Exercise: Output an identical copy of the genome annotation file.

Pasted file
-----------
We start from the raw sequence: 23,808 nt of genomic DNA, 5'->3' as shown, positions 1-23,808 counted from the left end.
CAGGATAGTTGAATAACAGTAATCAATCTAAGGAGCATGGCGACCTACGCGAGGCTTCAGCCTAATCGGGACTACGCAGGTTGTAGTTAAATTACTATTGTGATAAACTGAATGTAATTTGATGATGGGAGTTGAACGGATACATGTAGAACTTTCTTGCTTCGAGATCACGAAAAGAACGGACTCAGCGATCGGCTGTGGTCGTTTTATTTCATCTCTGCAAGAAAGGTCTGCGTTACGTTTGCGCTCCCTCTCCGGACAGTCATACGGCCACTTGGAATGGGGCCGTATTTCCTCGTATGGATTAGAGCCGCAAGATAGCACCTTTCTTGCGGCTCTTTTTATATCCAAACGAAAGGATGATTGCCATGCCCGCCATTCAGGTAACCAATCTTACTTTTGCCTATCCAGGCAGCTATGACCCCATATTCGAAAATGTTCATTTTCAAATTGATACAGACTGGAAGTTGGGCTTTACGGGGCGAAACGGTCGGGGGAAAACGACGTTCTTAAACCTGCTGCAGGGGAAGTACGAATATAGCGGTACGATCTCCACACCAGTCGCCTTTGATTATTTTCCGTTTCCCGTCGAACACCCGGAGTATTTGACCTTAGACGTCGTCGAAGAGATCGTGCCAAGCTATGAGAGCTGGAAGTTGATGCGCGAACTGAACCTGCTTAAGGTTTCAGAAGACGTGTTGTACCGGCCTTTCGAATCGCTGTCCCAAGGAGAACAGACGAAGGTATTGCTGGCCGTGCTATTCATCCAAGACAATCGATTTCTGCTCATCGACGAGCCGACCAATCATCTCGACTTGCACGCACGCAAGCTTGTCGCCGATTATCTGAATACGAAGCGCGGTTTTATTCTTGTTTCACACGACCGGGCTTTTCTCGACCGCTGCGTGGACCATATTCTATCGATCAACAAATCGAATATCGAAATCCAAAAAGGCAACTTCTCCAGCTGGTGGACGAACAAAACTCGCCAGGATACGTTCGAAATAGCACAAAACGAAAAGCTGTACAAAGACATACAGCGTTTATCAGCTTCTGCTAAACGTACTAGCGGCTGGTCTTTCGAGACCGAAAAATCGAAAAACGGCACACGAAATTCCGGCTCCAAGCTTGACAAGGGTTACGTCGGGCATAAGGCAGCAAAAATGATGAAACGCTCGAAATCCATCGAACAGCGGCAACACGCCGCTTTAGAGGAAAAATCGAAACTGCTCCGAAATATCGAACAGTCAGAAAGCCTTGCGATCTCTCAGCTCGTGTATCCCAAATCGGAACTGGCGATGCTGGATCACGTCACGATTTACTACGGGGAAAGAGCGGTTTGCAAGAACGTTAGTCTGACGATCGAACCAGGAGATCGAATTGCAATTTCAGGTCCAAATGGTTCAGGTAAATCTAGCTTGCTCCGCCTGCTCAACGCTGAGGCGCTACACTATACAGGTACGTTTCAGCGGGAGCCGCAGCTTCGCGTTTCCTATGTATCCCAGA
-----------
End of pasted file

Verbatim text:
We start from the raw sequence: 23,808 nt of genomic DNA, 5'->3' as shown, positions 1-23,808 counted from the left end.
CAGGATAGTTGAATAACAGTAATCAATCTAAGGAGCATGGCGACCTACGCGAGGCTTCAGCCTAATCGGGACTACGCAGGTTGTAGTTAAATTACTATTGTGATAAACTGAATGTAATTTGATGATGGGAGTTGAACGGATACATGTAGAACTTTCTTGCTTCGAGATCACGAAAAGAACGGACTCAGCGATCGGCTGTGGTCGTTTTATTTCATCTCTGCAAGAAAGGTCTGCGTTACGTTTGCGCTCCCTCTCCGGACAGTCATACGGCCACTTGGAATGGGGCCGTATTTCCTCGTATGGATTAGAGCCGCAAGATAGCACCTTTCTTGCGGCTCTTTTTATATCCAAACGAAAGGATGATTGCCATGCCCGCCATTCAGGTAACCAATCTTACTTTTGCCTATCCAGGCAGCTATGACCCCATATTCGAAAATGTTCATTTTCAAATTGATACAGACTGGAAGTTGGGCTTTACGGGGCGAAACGGTCGGGGGAAAACGACGTTCTTAAACCTGCTGCAGGGGAAGTACGAATATAGCGGTACGATCTCCACACCAGTCGCCTTTGATTATTTTCCGTTTCCCGTCGAACACCCGGAGTATTTGACCTTAGACGTCGTCGAAGAGATCGTGCCAAGCTATGAGAGCTGGAAGTTGATGCGCGAACTGAACCTGCTTAAGGTTTCAGAAGACGTGTTGTACCGGCCTTTCGAATCGCTGTCCCAAGGAGAACAGACGAAGGTATTGCTGGCCGTGCTATTCATCCAAGACAATCGATTTCTGCTCATCGACGAGCCGACCAATCATCTCGACTTGCACGCACGCAAGCTTGTCGCCGATTATCTGAATACGAAGCGCGGTTTTATTCTTGTTTCACACGACCGGGCTTTTCTCGACCGCTGCGTGGACCATATTCTATCGATCAACAAATCGAATATCGAAATCCAAAAAGGCAACTTCTCCAGCTGGTGGACGAACAAAACTCGCCAGGATACGTTCGAAATAGCACAAAACGAAAAGCTGTACAAAGACATACAGCGTTTATCAGCTTCTGCTAAACGTACTAGCGGCTGGTCTTTCGAGACCGAAAAATCGAAAAACGGCACACGAAATTCCGGCTCCAAGCTTGACAAGGGTTACGTCGGGCATAAGGCAGCAAAAATGATGAAACGCTCGAAATCCATCGAACAGCGGCAACACGCCGCTTTAGAGGAAAAATCGAAACTGCTCCGAAATATCGAACAGTCAGAAAGCCTTGCGATCTCTCAGCTCGTGTATCCCAAATCGGAACTGGCGATGCTGGATCACGTCACGATTTACTACGGGGAAAGAGCGGTTTGCAAGAACGTTAGTCTGACGATCGAACCAGGAGATCGAATTGCAATTTCAGGTCCAAATGGTTCAGGTAAATCTAGCTTGCTCCGCCTGCTCAACGCTGAGGCGCTACACTATACAGGTACGTTTCAGCGGGAGCCGCAGCTTCGCGTTTCCTATGTATCCCAGA